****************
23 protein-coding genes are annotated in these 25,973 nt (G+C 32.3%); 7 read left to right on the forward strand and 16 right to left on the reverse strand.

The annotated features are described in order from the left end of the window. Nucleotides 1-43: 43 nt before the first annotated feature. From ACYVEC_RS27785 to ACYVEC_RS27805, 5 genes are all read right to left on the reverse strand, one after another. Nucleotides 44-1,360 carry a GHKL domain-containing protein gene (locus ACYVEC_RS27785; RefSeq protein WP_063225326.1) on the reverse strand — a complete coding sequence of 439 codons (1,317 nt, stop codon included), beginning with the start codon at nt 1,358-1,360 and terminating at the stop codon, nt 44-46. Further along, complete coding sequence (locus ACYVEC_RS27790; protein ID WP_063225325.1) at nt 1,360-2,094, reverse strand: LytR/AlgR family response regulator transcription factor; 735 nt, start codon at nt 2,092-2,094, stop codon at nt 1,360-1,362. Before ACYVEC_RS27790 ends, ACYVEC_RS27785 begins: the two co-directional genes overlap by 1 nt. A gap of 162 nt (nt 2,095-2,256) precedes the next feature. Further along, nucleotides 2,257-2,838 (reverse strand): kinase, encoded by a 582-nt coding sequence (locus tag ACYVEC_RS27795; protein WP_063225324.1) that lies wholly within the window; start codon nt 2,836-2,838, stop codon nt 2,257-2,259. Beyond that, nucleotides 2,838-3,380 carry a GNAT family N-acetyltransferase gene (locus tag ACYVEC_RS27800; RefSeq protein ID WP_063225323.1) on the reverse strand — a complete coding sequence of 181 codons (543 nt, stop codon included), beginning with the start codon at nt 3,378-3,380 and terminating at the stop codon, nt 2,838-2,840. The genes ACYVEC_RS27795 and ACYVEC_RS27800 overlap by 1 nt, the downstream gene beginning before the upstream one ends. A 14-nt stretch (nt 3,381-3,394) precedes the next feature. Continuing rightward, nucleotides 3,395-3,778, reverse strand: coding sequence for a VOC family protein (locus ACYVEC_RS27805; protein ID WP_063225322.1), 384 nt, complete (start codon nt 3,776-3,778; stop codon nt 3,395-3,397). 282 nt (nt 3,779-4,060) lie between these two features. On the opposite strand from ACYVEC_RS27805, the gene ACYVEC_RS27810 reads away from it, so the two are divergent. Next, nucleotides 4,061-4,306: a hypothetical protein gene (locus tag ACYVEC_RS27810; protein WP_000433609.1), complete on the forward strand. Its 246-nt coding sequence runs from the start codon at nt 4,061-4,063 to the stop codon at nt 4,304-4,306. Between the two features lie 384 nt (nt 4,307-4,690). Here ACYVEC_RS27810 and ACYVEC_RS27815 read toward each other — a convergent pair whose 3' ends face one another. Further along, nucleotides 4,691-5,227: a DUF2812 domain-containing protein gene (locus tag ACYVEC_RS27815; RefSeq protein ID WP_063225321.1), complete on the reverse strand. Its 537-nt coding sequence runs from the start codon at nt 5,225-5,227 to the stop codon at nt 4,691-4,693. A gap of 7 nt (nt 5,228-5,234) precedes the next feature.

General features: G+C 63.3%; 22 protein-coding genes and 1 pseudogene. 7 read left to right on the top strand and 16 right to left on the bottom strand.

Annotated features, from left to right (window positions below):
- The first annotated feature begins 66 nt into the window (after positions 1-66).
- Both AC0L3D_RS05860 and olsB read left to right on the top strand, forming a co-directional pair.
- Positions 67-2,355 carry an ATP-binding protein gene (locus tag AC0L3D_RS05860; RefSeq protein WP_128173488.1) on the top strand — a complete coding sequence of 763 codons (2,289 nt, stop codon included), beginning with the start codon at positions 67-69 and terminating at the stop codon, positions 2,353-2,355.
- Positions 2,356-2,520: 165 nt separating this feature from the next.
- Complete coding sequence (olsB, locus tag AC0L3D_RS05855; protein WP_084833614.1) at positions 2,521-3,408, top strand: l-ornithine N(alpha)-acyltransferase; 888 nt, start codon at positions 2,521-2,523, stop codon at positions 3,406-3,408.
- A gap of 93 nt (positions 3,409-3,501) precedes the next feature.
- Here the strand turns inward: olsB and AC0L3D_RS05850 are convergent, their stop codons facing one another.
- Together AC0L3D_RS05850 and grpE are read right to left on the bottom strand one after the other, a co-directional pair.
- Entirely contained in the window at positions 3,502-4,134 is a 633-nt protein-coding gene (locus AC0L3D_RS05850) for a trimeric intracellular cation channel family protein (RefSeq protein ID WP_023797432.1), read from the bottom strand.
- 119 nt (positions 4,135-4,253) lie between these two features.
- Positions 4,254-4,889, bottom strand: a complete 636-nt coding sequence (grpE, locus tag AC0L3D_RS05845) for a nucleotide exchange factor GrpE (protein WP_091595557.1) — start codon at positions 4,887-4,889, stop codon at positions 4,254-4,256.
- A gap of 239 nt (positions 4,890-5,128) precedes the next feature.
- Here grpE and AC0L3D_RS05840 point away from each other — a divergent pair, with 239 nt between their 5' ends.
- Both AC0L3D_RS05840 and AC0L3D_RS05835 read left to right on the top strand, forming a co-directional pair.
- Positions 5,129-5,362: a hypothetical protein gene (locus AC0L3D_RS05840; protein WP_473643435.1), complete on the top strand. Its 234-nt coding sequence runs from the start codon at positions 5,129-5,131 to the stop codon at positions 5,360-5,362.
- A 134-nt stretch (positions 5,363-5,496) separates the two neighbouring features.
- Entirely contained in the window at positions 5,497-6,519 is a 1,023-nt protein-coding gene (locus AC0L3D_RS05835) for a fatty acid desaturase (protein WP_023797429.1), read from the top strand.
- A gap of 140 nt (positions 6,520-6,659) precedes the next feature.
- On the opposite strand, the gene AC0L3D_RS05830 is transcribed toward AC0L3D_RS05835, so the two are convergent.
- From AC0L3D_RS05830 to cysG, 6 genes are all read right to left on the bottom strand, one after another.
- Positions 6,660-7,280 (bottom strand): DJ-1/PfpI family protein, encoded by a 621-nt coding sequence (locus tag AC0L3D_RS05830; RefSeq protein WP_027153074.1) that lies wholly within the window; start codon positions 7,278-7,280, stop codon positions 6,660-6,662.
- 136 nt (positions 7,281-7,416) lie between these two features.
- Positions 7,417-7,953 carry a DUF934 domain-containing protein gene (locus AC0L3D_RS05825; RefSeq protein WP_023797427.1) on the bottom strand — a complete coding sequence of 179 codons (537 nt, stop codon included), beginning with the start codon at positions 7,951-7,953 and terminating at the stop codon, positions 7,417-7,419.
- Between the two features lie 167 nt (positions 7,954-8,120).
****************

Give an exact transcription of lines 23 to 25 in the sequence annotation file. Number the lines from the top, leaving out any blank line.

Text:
- On the opposite strand, the gene AC0L3D_RS05830 is transcribed toward AC0L3D_RS05835, so the two are convergent.
- From AC0L3D_RS05830 to cysG, 6 genes are all read right to left on the bottom strand, one after another.
- Positions 6,660-7,280 (bottom strand): DJ-1/PfpI family protein, encoded by a 621-nt coding sequence (locus tag AC0L3D_RS05830; RefSeq protein WP_027153074.1) that lies wholly within the window; start codon positions 7,278-7,280, stop codon positions 6,660-6,662.